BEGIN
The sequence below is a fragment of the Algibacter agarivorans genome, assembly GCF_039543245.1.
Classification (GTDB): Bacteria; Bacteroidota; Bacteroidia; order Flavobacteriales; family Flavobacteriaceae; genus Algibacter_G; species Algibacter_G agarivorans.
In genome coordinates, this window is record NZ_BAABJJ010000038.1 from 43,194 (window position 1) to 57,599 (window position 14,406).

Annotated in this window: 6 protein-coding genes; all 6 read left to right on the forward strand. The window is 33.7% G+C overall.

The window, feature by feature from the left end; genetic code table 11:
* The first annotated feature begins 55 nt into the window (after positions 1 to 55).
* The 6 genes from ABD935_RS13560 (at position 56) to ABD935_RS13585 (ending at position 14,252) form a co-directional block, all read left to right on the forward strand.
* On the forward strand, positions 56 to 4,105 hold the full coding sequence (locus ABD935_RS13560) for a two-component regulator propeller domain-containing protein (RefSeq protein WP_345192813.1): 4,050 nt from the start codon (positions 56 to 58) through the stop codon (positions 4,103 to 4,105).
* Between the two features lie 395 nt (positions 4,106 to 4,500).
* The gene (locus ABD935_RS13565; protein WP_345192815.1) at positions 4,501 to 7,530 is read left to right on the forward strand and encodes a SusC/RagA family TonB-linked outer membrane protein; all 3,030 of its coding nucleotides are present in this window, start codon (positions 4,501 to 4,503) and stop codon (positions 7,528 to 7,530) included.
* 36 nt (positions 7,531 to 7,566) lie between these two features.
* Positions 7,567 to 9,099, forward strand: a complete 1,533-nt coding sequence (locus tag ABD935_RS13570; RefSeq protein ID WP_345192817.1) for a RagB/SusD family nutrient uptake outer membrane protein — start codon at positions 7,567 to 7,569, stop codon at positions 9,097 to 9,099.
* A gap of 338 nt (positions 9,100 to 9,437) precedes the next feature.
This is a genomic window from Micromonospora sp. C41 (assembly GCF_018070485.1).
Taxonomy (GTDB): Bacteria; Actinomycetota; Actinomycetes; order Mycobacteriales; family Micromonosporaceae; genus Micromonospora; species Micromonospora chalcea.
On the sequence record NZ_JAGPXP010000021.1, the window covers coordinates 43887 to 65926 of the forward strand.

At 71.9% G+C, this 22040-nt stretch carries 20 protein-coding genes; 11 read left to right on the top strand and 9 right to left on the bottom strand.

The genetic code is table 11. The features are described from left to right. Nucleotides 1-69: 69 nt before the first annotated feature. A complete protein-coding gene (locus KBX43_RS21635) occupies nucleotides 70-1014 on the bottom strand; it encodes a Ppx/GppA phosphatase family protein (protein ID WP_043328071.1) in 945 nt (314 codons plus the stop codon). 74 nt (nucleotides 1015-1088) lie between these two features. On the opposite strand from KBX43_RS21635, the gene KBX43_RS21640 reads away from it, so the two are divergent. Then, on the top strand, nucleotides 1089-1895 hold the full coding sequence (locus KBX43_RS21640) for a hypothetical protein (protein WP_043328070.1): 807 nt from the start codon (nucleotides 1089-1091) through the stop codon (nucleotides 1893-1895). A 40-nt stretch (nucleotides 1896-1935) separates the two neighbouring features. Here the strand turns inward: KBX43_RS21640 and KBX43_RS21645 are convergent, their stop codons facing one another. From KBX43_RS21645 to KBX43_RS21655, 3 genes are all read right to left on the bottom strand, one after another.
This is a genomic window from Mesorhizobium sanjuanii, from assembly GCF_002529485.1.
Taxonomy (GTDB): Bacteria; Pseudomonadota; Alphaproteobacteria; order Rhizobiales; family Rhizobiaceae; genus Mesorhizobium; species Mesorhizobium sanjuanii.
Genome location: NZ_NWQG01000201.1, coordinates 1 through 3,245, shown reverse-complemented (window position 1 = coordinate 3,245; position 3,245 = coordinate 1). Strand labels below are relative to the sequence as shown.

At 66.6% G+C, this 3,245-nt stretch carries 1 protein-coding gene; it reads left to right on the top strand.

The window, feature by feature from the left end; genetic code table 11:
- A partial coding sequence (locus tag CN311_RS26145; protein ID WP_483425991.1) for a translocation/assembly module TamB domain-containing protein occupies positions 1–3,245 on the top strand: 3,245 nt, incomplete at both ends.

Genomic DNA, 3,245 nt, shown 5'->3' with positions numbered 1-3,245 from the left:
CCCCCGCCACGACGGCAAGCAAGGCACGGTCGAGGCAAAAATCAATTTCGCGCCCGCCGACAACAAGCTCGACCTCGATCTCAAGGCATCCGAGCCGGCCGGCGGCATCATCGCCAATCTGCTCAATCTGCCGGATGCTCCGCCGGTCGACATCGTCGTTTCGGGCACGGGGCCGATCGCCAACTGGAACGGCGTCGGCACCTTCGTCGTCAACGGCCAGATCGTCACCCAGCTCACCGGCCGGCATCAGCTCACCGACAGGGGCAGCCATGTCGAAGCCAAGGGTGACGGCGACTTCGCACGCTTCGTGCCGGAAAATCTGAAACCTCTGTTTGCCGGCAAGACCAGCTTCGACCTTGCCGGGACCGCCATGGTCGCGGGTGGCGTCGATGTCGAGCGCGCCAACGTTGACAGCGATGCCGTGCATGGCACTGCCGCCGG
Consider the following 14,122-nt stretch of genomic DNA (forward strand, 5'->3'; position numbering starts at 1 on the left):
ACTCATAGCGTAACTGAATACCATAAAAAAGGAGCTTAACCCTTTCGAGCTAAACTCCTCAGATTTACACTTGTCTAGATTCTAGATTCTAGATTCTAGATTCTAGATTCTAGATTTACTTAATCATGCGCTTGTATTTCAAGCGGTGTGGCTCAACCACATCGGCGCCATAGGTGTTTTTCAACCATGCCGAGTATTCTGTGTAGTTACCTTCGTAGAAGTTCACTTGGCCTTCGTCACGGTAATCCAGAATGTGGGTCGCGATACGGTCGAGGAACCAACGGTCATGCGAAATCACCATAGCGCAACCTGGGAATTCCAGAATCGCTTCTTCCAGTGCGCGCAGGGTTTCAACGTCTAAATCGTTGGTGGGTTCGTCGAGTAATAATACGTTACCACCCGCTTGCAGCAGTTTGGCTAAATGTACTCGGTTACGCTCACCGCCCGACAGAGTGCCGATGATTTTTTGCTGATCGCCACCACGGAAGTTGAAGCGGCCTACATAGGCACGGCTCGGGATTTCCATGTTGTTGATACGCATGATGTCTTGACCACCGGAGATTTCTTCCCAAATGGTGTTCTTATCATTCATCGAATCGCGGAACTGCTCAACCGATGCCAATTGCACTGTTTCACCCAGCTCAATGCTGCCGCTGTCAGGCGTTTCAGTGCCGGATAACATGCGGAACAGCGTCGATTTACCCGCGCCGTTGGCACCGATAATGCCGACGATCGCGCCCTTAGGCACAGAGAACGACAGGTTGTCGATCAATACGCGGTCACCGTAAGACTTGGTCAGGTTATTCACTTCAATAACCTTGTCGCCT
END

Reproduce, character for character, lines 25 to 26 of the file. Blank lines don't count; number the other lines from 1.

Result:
Genomic DNA, 3,245 nt, shown 5'->3' with positions numbered 1-3,245 from the left:
CCCCCGCCACGACGGCAAGCAAGGCACGGTCGAGGCAAAAATCAATTTCGCGCCCGCCGACAACAAGCTCGACCTCGATCTCAAGGCATCCGAGCCGGCCGGCGGCATCATCGCCAATCTGCTCAATCTGCCGGATGCTCCGCCGGTCGACATCGTCGTTTCGGGCACGGGGCCGATCGCCAACTGGAACGGCGTCGGCACCTTCGTCGTCAACGGCCAGATCGTCACCCAGCTCACCGGCCGGCATCAGCTCACCGACAGGGGCAGCCATGTCGAAGCCAAGGGTGACGGCGACTTCGCACGCTTCGTGCCGGAAAATCTGAAACCTCTGTTTGCCGGCAAGACCAGCTTCGACCTTGCCGGGACCGCCATGGTCGCGGGTGGCGTCGATGTCGAGCGCGCCAACGTTGACAGCGATGCCGTGCATGGCACTGCCGCCGG